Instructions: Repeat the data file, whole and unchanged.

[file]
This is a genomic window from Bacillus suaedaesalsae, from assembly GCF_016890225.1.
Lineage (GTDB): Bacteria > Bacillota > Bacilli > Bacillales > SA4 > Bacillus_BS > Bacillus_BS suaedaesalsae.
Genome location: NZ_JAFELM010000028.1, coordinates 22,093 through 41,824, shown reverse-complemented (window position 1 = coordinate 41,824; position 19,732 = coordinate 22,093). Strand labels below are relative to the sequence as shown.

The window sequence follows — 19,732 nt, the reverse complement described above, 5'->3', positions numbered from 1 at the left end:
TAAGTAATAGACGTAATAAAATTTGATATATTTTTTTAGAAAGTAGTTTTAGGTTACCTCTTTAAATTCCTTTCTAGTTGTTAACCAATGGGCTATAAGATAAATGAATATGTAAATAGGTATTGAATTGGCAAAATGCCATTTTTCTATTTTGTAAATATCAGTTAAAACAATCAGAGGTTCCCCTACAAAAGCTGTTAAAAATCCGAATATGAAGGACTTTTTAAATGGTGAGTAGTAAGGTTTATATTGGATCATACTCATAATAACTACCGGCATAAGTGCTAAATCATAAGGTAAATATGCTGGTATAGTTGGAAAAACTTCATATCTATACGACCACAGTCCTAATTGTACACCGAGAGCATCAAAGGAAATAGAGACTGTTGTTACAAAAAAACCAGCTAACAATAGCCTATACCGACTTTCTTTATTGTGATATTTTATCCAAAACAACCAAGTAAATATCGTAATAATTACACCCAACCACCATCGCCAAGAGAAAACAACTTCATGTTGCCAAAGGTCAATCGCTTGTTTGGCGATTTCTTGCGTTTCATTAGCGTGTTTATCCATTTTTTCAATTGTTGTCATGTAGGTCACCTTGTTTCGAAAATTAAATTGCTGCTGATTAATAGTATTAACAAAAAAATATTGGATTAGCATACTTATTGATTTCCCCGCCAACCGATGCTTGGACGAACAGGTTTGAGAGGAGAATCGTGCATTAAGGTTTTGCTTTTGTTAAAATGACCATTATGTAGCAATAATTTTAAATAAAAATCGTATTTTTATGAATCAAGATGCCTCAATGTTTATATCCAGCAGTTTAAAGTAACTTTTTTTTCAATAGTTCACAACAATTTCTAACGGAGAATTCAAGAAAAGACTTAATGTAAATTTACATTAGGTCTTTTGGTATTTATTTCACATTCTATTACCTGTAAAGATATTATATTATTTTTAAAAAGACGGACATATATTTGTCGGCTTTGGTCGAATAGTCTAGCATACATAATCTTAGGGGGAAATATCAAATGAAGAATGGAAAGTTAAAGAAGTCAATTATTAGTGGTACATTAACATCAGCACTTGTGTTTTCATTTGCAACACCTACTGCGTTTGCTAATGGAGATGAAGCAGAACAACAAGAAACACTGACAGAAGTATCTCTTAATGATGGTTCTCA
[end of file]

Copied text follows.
This is a genomic window from Bacillus suaedaesalsae, from assembly GCF_016890225.1.
Lineage (GTDB): Bacteria > Bacillota > Bacilli > Bacillales > SA4 > Bacillus_BS > Bacillus_BS suaedaesalsae.
Genome location: NZ_JAFELM010000028.1, coordinates 22,093 through 41,824, shown reverse-complemented (window position 1 = coordinate 41,824; position 19,732 = coordinate 22,093). Strand labels below are relative to the sequence as shown.

The window sequence follows — 19,732 nt, the reverse complement described above, 5'->3', positions numbered from 1 at the left end:
TAAGTAATAGACGTAATAAAATTTGATATATTTTTTTAGAAAGTAGTTTTAGGTTACCTCTTTAAATTCCTTTCTAGTTGTTAACCAATGGGCTATAAGATAAATGAATATGTAAATAGGTATTGAATTGGCAAAATGCCATTTTTCTATTTTGTAAATATCAGTTAAAACAATCAGAGGTTCCCCTACAAAAGCTGTTAAAAATCCGAATATGAAGGACTTTTTAAATGGTGAGTAGTAAGGTTTATATTGGATCATACTCATAATAACTACCGGCATAAGTGCTAAATCATAAGGTAAATATGCTGGTATAGTTGGAAAAACTTCATATCTATACGACCACAGTCCTAATTGTACACCGAGAGCATCAAAGGAAATAGAGACTGTTGTTACAAAAAAACCAGCTAACAATAGCCTATACCGACTTTCTTTATTGTGATATTTTATCCAAAACAACCAAGTAAATATCGTAATAATTACACCCAACCACCATCGCCAAGAGAAAACAACTTCATGTTGCCAAAGGTCAATCGCTTGTTTGGCGATTTCTTGCGTTTCATTAGCGTGTTTATCCATTTTTTCAATTGTTGTCATGTAGGTCACCTTGTTTCGAAAATTAAATTGCTGCTGATTAATAGTATTAACAAAAAAATATTGGATTAGCATACTTATTGATTTCCCCGCCAACCGATGCTTGGACGAACAGGTTTGAGAGGAGAATCGTGCATTAAGGTTTTGCTTTTGTTAAAATGACCATTATGTAGCAATAATTTTAAATAAAAATCGTATTTTTATGAATCAAGATGCCTCAATGTTTATATCCAGCAGTTTAAAGTAACTTTTTTTTCAATAGTTCACAACAATTTCTAACGGAGAATTCAAGAAAAGACTTAATGTAAATTTACATTAGGTCTTTTGGTATTTATTTCACATTCTATTACCTGTAAAGATATTATATTATTTTTAAAAAGACGGACATATATTTGTCGGCTTTGGTCGAATAGTCTAGCATACATAATCTTAGGGGGAAATATCAAATGAAGAATGGAAAGTTAAAGAAGTCAATTATTAGTGGTACATTAACATCAGCACTTGTGTTTTCATTTGCAACACCTACTGCGTTTGCTAATGGAGATGAAGCAGAACAACAAGAAACACTGACAGAAGTATCTCTTAATGATGGTTCTCA